Do you cringe when you hear the phrase “office meeting”? Some medical practices meet too frequently and some seldom meet, but others have it just right – routine meetings with preparation, an agenda, and follow-up. Your practice can get it right, too.
And make no mistake, meetings are important. Medical practices, regardless of size, have a variety of positions that are not interchangeable, but do interact throughout the day.
To make sure interactions go smoothly you need to meet with the staff to identify issues and slowdowns and to develop solutions to meet the needs of the patients, the providers, and the employees.
Many medical practices also complain about a “lack of communication” in their office.
Office meetings satisfy both needs – they can improve communications and serve as a forum for problem solving.
So, why don’t more medical practices regularly hold office meetings?
Probably because past meetings have failed miserably. The usual reason that a meeting fails is because it hasn’t been well planned.
We’ve all attended meetings that became gripe sessions without any problem-solving or resolutions for the issues raised.
We learn quickly from bad meetings that it’s best to just not hold any meeting! But that’s not an appropriate response.
The best response is to resolve to hold better meetings. Doing so is not that hard.
Running an effective meeting requires advance planning. You’ll want your meeting to run on time, to minimize wasted effort in the meeting, to advance the improvement process, provide clarity, and obtain agreement and buy-in to change.
Preparation is more than setting an agenda. The agenda represents those items that must be worked through to achieve the objective for having the meeting.
Let’s look at the agenda format with two sample agenda items below:
|Agenda Item||Reporting Party(s)||Allotted Time||Decision/Next Steps||Person to Handle/Due Date|
|Check-in process to expedite rooming the patient||Front desk supervisor, nurse manager||30 minutes||Recommended change/action items||Assign based on discussion|
|Copay collection||Front desk supervisor||15 minutes||Discuss accepting debit cards for payments from patients||Assign based on meeting discussion|
The first item on the agenda focuses on getting patients roomed for the provider as quickly as possible. The goal is to engage everyone in the discussion so that recommended changes are widely understood and accepted among the staff.
In planning the meeting, decide on a reasonable time period to allot to the topic – that should include reasonable estimates for the length of time it will take for reporting, discussion, and decision-making.
The final column on this format is used to manage follow-up activities so that items do not simply continue on from meeting to meeting, and to develop the next meeting agenda.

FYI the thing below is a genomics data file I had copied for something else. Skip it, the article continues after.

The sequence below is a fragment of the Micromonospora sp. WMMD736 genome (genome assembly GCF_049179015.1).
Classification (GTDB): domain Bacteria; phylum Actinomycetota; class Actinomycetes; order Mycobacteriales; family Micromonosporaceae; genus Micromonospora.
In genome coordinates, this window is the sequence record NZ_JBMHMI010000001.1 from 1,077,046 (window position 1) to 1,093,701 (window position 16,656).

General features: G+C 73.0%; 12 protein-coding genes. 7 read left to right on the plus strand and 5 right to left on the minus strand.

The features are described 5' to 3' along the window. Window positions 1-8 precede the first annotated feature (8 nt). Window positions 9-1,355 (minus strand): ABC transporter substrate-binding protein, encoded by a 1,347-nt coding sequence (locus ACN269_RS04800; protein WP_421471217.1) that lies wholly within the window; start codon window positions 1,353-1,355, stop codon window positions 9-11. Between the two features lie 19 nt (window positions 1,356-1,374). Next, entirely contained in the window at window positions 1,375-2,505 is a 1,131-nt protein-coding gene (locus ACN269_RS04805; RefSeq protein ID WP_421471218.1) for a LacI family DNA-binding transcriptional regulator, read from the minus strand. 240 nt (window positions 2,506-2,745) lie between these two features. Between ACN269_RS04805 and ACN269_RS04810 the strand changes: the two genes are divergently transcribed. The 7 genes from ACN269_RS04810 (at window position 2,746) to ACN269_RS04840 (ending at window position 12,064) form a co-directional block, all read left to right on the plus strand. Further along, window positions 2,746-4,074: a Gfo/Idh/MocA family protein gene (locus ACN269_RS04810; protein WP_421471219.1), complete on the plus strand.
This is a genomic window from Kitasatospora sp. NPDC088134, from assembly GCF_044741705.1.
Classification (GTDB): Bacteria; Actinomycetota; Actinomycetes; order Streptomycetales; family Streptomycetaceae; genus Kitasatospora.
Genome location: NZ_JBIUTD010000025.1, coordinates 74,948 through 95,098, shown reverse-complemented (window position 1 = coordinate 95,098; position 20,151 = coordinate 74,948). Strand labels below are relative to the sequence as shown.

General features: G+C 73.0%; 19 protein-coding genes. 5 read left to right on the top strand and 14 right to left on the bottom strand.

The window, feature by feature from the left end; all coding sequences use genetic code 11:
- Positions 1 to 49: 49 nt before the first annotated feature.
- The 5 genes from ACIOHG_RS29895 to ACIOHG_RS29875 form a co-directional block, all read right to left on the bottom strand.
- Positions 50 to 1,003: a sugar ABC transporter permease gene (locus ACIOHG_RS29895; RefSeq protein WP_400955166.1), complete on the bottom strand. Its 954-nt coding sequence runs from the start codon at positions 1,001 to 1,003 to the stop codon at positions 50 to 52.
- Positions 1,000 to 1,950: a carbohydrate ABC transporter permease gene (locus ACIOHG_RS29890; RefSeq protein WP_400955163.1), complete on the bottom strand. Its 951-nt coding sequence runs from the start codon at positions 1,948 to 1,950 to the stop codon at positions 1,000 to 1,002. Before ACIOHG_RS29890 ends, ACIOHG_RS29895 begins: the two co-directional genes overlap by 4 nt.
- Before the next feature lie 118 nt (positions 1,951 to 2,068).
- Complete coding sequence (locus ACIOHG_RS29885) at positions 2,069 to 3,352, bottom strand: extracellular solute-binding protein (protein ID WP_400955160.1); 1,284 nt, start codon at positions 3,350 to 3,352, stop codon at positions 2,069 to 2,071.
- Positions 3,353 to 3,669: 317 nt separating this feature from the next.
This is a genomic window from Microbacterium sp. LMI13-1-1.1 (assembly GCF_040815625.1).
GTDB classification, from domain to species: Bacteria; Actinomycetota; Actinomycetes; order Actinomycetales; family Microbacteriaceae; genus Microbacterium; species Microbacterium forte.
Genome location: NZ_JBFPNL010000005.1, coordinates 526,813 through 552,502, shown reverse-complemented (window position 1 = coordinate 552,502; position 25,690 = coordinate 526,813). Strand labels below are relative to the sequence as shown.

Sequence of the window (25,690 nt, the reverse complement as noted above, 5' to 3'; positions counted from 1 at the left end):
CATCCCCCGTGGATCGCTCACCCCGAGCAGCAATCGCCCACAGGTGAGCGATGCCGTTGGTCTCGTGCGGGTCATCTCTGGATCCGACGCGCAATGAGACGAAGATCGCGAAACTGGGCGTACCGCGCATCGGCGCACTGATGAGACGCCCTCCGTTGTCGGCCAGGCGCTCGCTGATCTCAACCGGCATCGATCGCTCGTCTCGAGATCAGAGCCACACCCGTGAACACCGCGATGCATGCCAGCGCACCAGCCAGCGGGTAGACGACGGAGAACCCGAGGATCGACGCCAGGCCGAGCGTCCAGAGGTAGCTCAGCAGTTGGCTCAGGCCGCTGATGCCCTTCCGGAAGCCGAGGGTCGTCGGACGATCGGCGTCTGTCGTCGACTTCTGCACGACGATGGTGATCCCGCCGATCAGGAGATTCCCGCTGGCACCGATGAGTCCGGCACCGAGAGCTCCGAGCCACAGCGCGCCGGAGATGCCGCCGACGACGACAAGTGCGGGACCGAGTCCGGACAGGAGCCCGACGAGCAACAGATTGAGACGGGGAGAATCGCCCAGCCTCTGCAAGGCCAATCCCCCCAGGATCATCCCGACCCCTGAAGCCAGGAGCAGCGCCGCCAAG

A good meeting will also have a leader and a facilitator, although sometimes one person fills both roles.
The facilitator makes it possible for a group of people to communicate and to accomplish their task. A facilitator is neutral relative to content, but in charge of the process. He or she makes sure the meeting stays on topic, moves along at a reasonable pace, doesn’t get hung up for too long on one aspect of the topic under discussion, and makes sure the discussion doesn’t get “personal” and that tempers are kept in check.
The meeting leader is the person who calls the meeting, runs the meeting , and contributes content. In most offices, the physician is the meeting leader, although sometimes it is the office manager.
For some meetings you may decide to take a directive approach as leader; for others, you may decide to simply serve a consultative role as facilitator and let someone else run the meeting. Often that decision will depend on what the meeting is about. It’s also possible that in a meeting with more than one agenda item, you’ll switch between roles.
In our sample agenda item about copay collection, as leader you will have decided to accept debit cards and assign the follow-up to get enrolled with your bank to one of your staff members. You may find a consultative approach will work best to resolve the front-back teamwork around the item about check-in process, and therefore you’ll facilitate a discussion that is led by the front desk supervisor and nurse manager.
Successful meetings result in a more informed and engaged staff, and with documented action items that can be followed to the next meeting.
So stop cringing and schedule your next office meeting!
Rosemarie Nelson is a principal with the MGMA Health Care Consulting Group.
Originally published in MedPage Today. Visit MedPageToday.com for more practice management news.